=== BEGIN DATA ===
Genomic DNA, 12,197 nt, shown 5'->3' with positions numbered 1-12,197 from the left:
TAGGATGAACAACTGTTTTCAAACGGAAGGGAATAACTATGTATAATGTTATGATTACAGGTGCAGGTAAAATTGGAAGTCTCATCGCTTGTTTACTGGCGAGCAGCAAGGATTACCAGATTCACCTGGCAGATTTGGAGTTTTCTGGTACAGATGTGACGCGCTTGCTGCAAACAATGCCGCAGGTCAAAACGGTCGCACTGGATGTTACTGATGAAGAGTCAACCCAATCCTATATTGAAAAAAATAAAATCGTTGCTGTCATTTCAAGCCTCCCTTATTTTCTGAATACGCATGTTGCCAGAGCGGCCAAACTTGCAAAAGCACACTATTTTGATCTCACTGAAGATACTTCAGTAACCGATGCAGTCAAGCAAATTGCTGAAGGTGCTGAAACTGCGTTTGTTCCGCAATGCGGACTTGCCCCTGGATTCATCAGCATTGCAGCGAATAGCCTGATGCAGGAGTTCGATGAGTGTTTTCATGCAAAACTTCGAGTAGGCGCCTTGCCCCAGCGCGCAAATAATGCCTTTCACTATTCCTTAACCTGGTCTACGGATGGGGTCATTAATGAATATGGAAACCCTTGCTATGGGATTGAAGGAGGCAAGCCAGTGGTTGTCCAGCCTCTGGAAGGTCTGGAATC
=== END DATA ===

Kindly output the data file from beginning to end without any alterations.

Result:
Genomic DNA, 12,197 nt, shown 5'->3' with positions numbered 1-12,197 from the left:
TAGGATGAACAACTGTTTTCAAACGGAAGGGAATAACTATGTATAATGTTATGATTACAGGTGCAGGTAAAATTGGAAGTCTCATCGCTTGTTTACTGGCGAGCAGCAAGGATTACCAGATTCACCTGGCAGATTTGGAGTTTTCTGGTACAGATGTGACGCGCTTGCTGCAAACAATGCCGCAGGTCAAAACGGTCGCACTGGATGTTACTGATGAAGAGTCAACCCAATCCTATATTGAAAAAAATAAAATCGTTGCTGTCATTTCAAGCCTCCCTTATTTTCTGAATACGCATGTTGCCAGAGCGGCCAAACTTGCAAAAGCACACTATTTTGATCTCACTGAAGATACTTCAGTAACCGATGCAGTCAAGCAAATTGCTGAAGGTGCTGAAACTGCGTTTGTTCCGCAATGCGGACTTGCCCCTGGATTCATCAGCATTGCAGCGAATAGCCTGATGCAGGAGTTCGATGAGTGTTTTCATGCAAAACTTCGAGTAGGCGCCTTGCCCCAGCGCGCAAATAATGCCTTTCACTATTCCTTAACCTGGTCTACGGATGGGGTCATTAATGAATATGGAAACCCTTGCTATGGGATTGAAGGAGGCAAGCCAGTGGTTGTCCAGCCTCTGGAAGGTCTGGAATC